‘GLOW’ Star Sydelle Noel On The Scene That Had Her Holding Back Real Tears

Photo By Erica Parise/Netflix.

“I really had to fight against [it]”

A former pro athlete, GLOW's Sydelle Noel spent a good portion of her acting career being told she was too muscular and too strong to book most roles. And when she was approached to read for parts, it was always for something like "the mom" role. But that all changed with Netflix's GLOW, a show Noel sees GLOW as a personal godsend for finally giving her the opportunity to showcase her abilities as a versatile and immensely talented actor, who has a lot more to offer than just her muscles.

If you watched the show's last season, you'll know that Noel plays the inimitable Cherry Bang, a former stuntwoman with big dreams of stardom. And in Season 2, we see her finally catch a big break after she's offered a starring role in another project called Chambers & Gold. However, what soon becomes clear is this new work environment is toxic, and Cherry soon returns to the GLOW fold—only this time its on new terms, and she proceeds to set about kicking ass.

This deep dive into Cherry's backstory is one of many that GLOW offers for its rag-tag cast, and, according to Noel, this type of story-telling made for some of the most rewarding on-set experiences of her career. We recently spoke with her about this, as well as her feelings on last season's polarizing KKK episode, and how she basically willed Cherry's new character, Black Magic, into existence. Read our Q&A, below.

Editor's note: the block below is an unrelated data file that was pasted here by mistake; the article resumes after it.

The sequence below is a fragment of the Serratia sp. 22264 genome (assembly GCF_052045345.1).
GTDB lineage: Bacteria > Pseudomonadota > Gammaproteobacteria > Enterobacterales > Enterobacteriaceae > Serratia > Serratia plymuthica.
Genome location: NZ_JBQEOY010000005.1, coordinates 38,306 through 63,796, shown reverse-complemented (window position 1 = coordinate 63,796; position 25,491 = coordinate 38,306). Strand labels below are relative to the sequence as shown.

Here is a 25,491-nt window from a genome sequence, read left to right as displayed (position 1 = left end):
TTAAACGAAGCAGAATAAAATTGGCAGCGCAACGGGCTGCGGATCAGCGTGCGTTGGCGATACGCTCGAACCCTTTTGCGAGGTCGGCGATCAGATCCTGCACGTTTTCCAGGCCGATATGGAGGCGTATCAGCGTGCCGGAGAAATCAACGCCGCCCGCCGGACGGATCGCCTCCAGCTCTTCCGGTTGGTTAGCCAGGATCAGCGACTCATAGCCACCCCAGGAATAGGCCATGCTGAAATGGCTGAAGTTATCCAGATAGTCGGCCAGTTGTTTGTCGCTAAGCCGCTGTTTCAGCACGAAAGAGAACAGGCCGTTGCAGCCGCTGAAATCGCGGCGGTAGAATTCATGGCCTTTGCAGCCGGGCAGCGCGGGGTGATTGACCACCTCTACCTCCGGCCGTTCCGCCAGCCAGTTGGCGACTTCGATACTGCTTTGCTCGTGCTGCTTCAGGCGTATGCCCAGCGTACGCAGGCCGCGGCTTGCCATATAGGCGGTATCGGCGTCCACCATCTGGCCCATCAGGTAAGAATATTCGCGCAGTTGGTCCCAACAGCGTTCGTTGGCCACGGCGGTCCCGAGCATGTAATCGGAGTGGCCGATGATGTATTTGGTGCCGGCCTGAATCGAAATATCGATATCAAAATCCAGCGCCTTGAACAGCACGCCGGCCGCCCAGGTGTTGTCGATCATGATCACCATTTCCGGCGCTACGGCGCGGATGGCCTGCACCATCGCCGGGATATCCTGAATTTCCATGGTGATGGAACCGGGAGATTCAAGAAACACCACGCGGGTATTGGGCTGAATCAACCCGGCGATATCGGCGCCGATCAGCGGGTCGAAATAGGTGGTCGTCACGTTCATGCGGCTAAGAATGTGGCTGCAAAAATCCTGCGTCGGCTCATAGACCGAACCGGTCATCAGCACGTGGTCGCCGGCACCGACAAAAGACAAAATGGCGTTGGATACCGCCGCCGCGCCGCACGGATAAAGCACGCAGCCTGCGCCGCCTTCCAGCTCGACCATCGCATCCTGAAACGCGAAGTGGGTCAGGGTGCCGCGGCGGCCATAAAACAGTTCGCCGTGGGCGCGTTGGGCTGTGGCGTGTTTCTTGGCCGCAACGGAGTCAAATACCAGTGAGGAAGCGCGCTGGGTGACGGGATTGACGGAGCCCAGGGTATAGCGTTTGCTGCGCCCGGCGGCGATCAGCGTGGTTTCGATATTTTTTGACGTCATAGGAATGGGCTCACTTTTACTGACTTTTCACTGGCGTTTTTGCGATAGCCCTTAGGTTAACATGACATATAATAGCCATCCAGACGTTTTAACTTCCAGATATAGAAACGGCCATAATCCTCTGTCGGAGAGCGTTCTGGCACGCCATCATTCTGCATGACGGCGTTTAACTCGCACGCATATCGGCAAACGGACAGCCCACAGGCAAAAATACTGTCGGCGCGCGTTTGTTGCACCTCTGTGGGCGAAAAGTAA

Season 2 is all about delving deeper into various characters and their backstories. Was there a particular character whose narrative arc was particularly interesting in the second season?
Actually... Betty! You literally get to see her whole life fall apart, and she's turning it around. She was an out-of-work actress, and now she's acting, wrestling, and is one of the producers of the show. 

Totally, and a similar thing happens with Ruth, who starts directing. It's interesting because this new season is a lot more focused on the agency of the female characters, but it also explores the ways in which they're still held back by glass ceilings and fragile male egos. What were your thoughts on that narrative arc?
I enjoyed that a lot, especially with the [women’s] movements we have going on. We have so many very special women working [on this show]. Our producers, Liz [Flahive] and Carly [Mensch], actually show different dynamics of the show, and they're not scared to write certain things. Like, the fact that the show’s pilot opened with Ruth literally reading for a male role… They're not afraid to actually put that out there, to show us that the world is dominated by men. Especially in the entertainment business. I'm glad that they do show these parts, because people do need to be aware.